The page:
She [Pocahontas] falls in love with Smith, as adolescent girls do, and he falls in love with the idea of her, as a romantically inclined explorer might do...It's such a lovely dream, and, yes, it comes to look fairly silly to an outsider -- to Powhatan, to the other colonists, to the viewers in the audience. But a dream it is, and the use of Mozart's 23d Piano Concerto on the soundtrack alerts us to the fact that it's a European dream -- John Smith's dream.
It's a fascinating theory that emphasizes the contrast between the more romanticized elements of the film, which mostly include the romance between Smith and Pocahontas and the fact based elements such as Pocahontas' journey to England and her marriage to English settler John Rolfe, played by Christian Bale in the film. To my memory, these passages with Smith and Pocahontas are more dream like than the the passages with the English settlers. It's actually like waking up from a dream when Smith returns to the settlers and Smith, in voiceover, addresses these experiences as a dream: If only I could go down that river. To love her in the wild, forget the name of Smith. I should tell her. Tell her what? It was just a dream. I am now awake." One problem with this theory has to do with Pocahontas' reaction to learning that Smith has is alive, despite being told he had drowned, leading her to tell her husband Rolfe that she is already married, implying that she loves Smith, which leads me to believe to that this romance is real. There is also the moment in the snow between Pocahontas and Smith which implies a real romance of sorts had happened.
The dream interpretation, whether accepted or not, addresses the pervading tone of the film, which is that of a dream, one that captures a particular time and place, maybe not exactly how it felt, but something that feels truer than the ultimate reality. Malick supposedly wrote this script in the seventies and It and it can be seen as his dream, his connection to the past. Malick's films are all period pieces; Badlands, which I haven't seen takes place in 1959, Days of Heaven (1978) is set during the depression, and The Thin Red Line (1998) takes place during WWII. His latest, The Tree of Life (2011) takes place in the 1950s but I believe the Sean Penn sequences are supposed to be set in present day. Malick clearly wants to find elements of the American past that are relevent today.
The voiceovers from Smith, Pocahontas, and Rolfe, rather than the characters just narrating the events of the story, seem exist outside the character's bodies and even outside of time, narrating to the audience from the future. The voiceovers also emphasize the human connection to nature, which is an important theme in this film, as in Malick's other films as well.
The film is also about the disconnect between world, how that disconnect can result in a connection created by love. Sadly, this love is ultimately too precious to last. I view this as the reason behind the separation of Smith and Pocahontas as well as Pocahontas death at the end of the film. It's interesting that Pocahontas is never referred to by name except when she becomes Rebecca Rolfe. The last shot of the film, as pointed out by rogerebert.com editor and critic Jim Emerson, is that of the tree of life, hinting at Malick's future film as well as the concept of Pocahontas finally finding her name after death.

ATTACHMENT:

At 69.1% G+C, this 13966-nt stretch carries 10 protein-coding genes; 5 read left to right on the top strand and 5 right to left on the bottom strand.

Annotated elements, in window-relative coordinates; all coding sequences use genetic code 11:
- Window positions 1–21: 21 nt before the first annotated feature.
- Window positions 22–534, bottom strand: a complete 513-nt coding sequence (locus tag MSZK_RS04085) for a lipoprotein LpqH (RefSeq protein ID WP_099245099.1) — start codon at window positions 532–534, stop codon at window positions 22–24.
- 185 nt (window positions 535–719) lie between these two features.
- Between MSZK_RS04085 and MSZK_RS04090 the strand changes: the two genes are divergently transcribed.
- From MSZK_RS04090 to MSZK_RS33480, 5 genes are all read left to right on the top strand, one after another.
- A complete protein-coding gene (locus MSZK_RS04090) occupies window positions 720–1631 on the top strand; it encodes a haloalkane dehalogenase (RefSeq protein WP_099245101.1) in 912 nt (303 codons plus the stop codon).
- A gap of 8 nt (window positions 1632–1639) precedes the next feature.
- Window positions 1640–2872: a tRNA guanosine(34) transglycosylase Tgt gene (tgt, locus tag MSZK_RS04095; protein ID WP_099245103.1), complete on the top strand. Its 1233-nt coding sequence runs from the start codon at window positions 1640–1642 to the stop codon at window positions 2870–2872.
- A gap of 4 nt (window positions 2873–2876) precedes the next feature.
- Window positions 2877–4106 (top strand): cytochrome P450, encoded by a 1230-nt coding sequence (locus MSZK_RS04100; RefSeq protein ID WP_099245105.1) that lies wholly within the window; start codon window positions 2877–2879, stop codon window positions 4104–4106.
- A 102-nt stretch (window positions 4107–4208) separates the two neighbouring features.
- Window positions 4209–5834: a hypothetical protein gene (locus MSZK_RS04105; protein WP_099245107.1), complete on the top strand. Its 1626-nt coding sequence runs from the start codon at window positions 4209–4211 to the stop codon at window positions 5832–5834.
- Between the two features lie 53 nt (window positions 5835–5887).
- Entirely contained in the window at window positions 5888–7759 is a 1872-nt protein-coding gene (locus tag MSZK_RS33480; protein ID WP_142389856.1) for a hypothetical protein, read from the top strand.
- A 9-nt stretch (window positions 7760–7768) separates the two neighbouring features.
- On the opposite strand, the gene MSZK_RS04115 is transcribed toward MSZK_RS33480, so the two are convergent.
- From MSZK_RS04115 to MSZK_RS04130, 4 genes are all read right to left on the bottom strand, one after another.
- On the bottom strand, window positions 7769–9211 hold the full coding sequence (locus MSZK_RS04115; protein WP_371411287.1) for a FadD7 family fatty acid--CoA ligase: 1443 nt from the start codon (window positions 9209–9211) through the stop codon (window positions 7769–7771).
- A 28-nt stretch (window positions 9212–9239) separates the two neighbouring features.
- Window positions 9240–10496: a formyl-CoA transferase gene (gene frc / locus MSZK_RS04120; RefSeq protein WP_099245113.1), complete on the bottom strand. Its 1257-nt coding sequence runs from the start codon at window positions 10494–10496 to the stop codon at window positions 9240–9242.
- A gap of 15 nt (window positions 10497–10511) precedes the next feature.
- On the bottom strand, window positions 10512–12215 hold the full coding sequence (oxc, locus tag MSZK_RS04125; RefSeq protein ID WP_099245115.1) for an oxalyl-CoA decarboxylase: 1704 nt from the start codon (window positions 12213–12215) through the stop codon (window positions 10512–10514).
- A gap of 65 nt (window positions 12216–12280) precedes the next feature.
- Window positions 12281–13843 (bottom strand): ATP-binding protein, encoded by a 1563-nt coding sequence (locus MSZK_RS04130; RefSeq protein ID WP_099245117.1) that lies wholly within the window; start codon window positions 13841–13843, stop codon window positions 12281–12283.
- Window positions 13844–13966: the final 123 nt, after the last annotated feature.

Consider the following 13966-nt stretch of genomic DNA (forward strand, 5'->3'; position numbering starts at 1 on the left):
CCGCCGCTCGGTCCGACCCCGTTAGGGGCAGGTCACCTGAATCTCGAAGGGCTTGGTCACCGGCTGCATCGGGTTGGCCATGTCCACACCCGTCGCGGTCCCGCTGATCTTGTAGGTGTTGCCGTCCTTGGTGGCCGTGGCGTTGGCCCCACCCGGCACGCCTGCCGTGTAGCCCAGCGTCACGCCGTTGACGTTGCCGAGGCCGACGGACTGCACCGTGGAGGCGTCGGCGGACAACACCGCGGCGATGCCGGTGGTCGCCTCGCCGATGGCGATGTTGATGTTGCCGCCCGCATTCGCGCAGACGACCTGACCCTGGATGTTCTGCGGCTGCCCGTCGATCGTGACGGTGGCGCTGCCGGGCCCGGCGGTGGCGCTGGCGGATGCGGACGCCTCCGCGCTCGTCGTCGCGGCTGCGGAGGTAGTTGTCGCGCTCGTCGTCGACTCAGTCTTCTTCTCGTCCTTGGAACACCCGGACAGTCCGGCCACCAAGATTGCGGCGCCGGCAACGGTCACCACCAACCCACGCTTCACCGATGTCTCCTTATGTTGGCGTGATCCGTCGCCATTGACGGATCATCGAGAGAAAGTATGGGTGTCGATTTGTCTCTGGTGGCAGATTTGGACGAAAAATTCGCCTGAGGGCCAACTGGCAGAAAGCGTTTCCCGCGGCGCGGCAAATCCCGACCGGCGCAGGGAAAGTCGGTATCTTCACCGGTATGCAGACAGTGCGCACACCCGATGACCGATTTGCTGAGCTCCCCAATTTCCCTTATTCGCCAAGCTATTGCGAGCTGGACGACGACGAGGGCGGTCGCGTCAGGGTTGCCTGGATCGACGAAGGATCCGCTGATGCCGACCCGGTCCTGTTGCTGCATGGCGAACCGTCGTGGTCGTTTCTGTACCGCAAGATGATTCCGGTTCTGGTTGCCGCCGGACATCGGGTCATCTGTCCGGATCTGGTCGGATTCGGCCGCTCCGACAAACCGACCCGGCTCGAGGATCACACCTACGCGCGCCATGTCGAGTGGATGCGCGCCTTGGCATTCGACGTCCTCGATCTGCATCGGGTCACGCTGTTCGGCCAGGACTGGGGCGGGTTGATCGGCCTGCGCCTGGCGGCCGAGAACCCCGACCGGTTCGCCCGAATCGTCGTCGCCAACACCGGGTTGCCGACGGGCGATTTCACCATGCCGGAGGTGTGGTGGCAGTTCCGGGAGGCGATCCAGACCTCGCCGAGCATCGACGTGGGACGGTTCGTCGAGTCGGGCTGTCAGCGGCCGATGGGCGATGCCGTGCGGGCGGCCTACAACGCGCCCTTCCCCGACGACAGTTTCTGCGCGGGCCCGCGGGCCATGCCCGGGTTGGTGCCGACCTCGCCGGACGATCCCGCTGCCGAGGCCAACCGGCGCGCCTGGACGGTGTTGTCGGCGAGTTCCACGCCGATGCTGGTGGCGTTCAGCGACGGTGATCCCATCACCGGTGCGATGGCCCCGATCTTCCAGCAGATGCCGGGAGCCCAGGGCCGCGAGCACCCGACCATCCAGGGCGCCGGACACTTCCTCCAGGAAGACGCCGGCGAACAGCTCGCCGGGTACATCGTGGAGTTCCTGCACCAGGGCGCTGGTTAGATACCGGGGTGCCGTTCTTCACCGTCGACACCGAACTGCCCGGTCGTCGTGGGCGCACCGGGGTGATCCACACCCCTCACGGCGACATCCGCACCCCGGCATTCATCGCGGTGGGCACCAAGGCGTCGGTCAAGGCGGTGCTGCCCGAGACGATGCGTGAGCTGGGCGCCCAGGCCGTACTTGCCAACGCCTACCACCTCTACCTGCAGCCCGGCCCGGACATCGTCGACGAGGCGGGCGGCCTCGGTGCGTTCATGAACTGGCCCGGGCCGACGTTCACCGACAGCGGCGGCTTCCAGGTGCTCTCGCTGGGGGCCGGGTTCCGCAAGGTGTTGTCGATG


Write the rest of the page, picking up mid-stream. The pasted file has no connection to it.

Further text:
Whether misfire or Masterpiece, and individual critics are divided, The New World should be approached openmindedly, without pretention or prejudice. After seeing the film twice, once with the 135 minute theatrical cut and once with the 172 minute extended cut, which I take is the final cut though with Malick one can't be sure, I still feel like I'll need to revisit over my life to write more completely on it. As of now, I think this is a gorgeous film, one, like a great poem, that whether analyzed or simply absorbed, provides a deeply rewarding experience.
Thursday, 2 June 2011
In the late seventies an American history professor named Edward Walker (William Hurt) approached a group of people he met at a grief counselling clinic after his father was murdered with an idea. The idea was to use his wealthy father's money to build a secluded town in the middle of a nature preserve. The elders also create a myth of "those we do not speak of," creatures that haunt the woods but do not come in to the village because of a truce. The elders have also set the clock back to the 19th century. As the film opens we see from the tombstone of August Nicholson's (Brendan Gleeson) recently deceased son that it is 1897 within this self contained world. Now, what I have just said about the creation of the village is only revealed at end of the film and I think this may be where the problems with the film start. The concept of people overcome by grief who retreat in to a artficially created world is for me fascinating. Thinking about The Village's twists, I'd wish Shymalan would have disregarded the twist ending and played the film straight, revealing this twist early on, and possibly showing flashbacks to the seventies. This is not to say that an absence of flashbacks in the film is a huge flaw; that single photograph Shymalan shows us near the end of the film with the elders of the village is extremely haunting, particularly with the voiceover of the actors discussing what brought them to the grief counselling center. I like the implications of the ending but I feel that Shyamalan leaves us with these implications rather than fully explore them. Now, to be fair, he does explore issues of innocence, fear, bravery and seclusion throughout the film, themes which relate to the ending, but they are explored while tip toeing around the actual situation these characters are in; and even on subsequent viewings this tip toeing is still present.